Times have changed
And we've often rewound the clock
Since the Puritans got a shock
When they landed on Plymouth Rock.
Any shock they should try to stem
'Stead of landing on Plymouth Rock,
Plymouth Rock would land on them.
Cole Porter, “Anything Goes” 1934
Approximately a century-and-a-half after the landing of the Puritans in what today is the state of Massachusetts, colonists angry at the actions of the distant British Parliament rebelled against the mother country—one of the most famous cries against their perceived political injustices being, “No Taxation Without Representation!”
“If today . . .”
Times have indeed changed. We have today in this country a major effort to disenfranchise millions of citizens. Those threatened with denial of access to the ballot are mostly minorities, the poor, and the elderly (of course, there’s a great overlap here).
Other than a progressive income tax, most taxes fall disproportionately harder on the poorer members of our society. Consider the sales tax (we’ll take the 7 percent sales tax of my state of New Jersey as an example). Let’s assume that three citizens of the Garden State (one earning $20,000 a year, another $200,000, and the third $2,000,000) each purchase a total of $1,000 worth of taxable goods (whether in a single purchase or multiple purchases doesn’t matter for the sake of this argument; neither does the time frame). Each of the three would pay the same amount in sales tax: $70. But that $70 would represent the following percentages of each person’s income:
For the $20,000 a year person—.0035 percent
For the $200,000 a year person—.00035 percent
For the $2,000,000 a year person—.000035 percent.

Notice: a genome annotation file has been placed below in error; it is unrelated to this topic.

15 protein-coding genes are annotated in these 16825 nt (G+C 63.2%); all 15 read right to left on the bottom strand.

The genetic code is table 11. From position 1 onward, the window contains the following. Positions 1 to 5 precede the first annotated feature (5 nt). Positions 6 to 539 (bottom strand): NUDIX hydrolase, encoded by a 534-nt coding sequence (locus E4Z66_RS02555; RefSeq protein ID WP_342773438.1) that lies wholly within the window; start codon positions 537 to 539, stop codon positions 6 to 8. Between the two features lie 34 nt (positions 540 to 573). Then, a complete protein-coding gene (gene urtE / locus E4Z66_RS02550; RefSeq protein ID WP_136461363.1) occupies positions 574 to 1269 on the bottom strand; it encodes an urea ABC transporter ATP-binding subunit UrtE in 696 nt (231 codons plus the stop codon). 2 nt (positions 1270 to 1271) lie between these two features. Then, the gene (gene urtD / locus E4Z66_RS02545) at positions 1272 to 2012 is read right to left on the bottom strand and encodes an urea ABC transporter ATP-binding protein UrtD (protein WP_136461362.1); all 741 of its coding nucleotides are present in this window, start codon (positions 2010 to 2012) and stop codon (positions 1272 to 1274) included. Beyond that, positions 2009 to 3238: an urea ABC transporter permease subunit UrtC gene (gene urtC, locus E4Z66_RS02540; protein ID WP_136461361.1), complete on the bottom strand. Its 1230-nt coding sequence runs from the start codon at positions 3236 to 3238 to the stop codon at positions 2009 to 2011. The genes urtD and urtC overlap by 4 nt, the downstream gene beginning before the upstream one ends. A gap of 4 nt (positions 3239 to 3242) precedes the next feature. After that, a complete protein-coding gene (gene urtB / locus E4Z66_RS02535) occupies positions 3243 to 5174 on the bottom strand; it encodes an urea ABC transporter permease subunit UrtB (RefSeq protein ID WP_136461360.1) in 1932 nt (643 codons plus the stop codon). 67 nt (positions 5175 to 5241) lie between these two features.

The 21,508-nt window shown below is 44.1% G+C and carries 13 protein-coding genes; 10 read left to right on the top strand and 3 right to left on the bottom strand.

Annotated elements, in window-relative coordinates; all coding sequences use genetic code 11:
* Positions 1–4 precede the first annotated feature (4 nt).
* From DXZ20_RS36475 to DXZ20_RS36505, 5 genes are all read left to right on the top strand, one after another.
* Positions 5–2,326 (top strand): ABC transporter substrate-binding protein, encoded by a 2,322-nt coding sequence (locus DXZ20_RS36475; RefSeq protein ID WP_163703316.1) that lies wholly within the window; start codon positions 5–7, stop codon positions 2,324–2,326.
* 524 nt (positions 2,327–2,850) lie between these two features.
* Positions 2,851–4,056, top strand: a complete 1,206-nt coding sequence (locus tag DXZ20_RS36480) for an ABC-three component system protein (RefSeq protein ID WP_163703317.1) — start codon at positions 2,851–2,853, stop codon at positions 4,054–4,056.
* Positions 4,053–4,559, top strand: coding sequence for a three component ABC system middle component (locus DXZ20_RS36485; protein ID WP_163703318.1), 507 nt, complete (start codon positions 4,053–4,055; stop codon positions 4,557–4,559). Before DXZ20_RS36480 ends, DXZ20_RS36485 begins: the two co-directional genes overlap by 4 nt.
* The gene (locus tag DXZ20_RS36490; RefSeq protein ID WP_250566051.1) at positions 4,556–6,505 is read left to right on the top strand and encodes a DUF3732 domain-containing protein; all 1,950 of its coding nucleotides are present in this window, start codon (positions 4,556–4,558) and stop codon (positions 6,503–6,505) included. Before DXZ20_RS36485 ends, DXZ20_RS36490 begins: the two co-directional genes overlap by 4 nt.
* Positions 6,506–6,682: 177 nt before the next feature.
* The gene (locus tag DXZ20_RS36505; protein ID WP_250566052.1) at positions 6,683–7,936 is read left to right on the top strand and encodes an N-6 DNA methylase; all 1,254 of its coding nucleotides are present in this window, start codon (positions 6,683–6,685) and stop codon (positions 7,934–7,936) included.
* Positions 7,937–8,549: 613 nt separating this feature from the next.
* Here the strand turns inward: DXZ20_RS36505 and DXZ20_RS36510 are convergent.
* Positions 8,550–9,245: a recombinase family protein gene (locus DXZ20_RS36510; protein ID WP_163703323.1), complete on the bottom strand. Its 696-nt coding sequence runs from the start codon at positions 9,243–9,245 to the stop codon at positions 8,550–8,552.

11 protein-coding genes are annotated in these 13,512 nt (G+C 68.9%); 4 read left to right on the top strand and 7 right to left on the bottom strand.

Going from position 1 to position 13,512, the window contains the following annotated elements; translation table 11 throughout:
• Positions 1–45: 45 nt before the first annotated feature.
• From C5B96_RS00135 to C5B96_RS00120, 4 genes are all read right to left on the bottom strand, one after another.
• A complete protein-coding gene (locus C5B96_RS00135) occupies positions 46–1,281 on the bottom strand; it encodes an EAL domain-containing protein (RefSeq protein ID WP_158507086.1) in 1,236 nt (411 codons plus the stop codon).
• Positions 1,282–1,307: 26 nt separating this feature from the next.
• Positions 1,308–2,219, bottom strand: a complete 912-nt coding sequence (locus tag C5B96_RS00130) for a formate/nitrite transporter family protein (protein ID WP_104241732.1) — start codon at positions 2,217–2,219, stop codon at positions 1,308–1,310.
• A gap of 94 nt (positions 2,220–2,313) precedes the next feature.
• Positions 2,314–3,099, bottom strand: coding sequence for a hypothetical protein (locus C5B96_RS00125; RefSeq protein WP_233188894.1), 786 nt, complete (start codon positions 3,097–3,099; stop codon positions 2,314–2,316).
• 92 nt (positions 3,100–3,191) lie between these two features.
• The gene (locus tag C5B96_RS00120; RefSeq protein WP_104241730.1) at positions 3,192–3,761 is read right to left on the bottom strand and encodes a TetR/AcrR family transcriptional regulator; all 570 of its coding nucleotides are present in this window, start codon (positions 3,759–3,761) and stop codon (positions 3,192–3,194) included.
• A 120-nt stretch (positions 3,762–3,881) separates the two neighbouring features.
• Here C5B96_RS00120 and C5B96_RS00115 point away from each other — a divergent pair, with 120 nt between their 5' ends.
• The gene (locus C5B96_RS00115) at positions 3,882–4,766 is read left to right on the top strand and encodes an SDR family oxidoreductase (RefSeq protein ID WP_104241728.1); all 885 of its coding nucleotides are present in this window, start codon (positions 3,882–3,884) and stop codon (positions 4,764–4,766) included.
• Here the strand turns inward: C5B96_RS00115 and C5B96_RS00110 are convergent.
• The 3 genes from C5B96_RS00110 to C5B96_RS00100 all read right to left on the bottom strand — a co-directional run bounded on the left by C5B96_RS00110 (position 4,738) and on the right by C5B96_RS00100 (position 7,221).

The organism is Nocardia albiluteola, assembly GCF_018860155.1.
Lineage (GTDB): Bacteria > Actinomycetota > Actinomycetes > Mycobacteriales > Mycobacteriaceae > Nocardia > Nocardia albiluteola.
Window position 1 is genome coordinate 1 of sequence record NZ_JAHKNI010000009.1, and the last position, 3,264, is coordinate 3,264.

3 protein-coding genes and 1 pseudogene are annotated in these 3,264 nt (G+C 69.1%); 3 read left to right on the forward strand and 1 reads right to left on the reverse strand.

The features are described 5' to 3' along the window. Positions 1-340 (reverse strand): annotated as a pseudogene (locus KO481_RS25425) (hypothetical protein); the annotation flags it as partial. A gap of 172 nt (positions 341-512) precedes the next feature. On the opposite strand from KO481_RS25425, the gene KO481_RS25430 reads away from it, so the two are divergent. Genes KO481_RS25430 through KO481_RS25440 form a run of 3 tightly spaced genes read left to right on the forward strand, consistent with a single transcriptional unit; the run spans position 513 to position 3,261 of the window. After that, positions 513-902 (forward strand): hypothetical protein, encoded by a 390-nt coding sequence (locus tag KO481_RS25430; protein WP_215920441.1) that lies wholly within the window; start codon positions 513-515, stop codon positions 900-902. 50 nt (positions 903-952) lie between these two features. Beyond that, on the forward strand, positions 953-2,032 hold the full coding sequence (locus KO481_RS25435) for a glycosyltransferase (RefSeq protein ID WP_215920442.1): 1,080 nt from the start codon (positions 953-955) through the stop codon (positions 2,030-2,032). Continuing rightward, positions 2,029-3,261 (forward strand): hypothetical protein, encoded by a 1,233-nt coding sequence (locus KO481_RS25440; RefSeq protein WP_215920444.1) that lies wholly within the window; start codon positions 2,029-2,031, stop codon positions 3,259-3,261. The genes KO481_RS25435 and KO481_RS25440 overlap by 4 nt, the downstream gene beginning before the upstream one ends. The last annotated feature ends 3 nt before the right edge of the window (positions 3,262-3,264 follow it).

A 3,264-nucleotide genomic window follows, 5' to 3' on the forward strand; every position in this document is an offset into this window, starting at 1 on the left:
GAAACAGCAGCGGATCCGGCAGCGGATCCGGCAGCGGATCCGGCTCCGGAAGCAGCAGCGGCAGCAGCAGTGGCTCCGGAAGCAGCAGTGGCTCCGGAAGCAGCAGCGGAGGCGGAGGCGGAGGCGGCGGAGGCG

Thus, while each is taxed the same amount of money, the poorest person is shelling out a greater percentage of his income. And who could doubt that the $70 out of the pocket of the poorest person would be the subtraction most greatly felt?
Some might argue, however, that the richer two persons would spend more money and thus pay more in sales tax. OK, let’s look at the question from that angle:
That $70 the poorest person paid in tax is .0035 percent of his income. He would be left with $18,930 (after subtracting the $1,000 spent and the tax).
For the $200,000 earner to pay .0035 percent of his income in sales tax, he would have to spend $10,000. BUT he would still have $189,300 left (after subtracting the $10,000 spent and tax of $700).
For the $2,000,000 earner to pay .0035 percent of his income in sales tax, he would have to spend $100,000. Now, $1,893,000 left to pay one’s golfing green fees (after spending $100,000 and paying tax of $7,000) isn’t too shabby. Even with tipping the caddy well, one isn’t likely to go hungry.
Let’s sum this up:
The poorest are hit the hardest by regressive taxes and at the same time they are under threat of being pushed off the election rolls.* In other words:
Taxation Without Representation!
But we’re not finished yet. There’s been a concerted effort by the Republicans, in their attempt to gut Obamacare, to cut the taxes of the rich**. And that’s before Trump’s new tax plan:
"Rich could get nearly $2 trillion tax cut under Trump's tax loophole."***
And so, a final summing up (talk about tautologies!):
The richest get relieved of their tax burden while commanding the ballot boxes through massive PAC donations and the disenfranchising of those with the least political and financial clout. In other words:
Representation Without Taxation!
Plymouth Rock has landed on us!
*Don’t take my word for it; Google something like “Restricting voting,” and see what comes up.
**Again don’t take my word for it; Google something like “Cutting payments by rich into Obamacare.”